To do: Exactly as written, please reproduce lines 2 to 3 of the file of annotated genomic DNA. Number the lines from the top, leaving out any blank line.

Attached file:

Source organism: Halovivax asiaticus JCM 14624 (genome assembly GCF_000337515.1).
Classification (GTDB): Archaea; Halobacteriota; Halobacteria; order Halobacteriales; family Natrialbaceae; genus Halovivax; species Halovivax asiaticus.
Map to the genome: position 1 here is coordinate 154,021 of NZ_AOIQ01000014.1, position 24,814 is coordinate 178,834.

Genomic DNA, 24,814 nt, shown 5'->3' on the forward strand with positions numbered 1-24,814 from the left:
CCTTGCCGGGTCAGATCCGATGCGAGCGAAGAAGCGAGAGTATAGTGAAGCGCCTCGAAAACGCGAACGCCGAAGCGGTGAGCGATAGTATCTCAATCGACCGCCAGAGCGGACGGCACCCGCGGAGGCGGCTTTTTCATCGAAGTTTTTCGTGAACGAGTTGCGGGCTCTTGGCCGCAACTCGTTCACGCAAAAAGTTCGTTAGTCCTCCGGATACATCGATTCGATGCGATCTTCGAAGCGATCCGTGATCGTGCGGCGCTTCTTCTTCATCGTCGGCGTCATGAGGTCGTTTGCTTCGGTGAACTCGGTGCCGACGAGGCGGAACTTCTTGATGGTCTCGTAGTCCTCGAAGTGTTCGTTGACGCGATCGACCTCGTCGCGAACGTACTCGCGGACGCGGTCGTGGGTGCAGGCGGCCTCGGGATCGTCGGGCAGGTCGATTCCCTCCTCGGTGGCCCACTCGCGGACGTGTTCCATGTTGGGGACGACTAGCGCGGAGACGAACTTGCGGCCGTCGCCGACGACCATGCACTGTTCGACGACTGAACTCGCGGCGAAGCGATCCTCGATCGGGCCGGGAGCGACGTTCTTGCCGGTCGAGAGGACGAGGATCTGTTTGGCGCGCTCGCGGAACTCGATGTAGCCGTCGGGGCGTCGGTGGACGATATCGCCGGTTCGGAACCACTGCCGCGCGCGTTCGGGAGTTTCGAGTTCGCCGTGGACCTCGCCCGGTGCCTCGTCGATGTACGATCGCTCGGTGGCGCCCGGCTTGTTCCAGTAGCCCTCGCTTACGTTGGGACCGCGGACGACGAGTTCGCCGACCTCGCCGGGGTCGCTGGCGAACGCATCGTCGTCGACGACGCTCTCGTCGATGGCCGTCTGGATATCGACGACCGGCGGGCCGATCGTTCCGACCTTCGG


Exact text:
Classification (GTDB): Archaea; Halobacteriota; Halobacteria; order Halobacteriales; family Natrialbaceae; genus Halovivax; species Halovivax asiaticus.
Map to the genome: position 1 here is coordinate 154,021 of NZ_AOIQ01000014.1, position 24,814 is coordinate 178,834.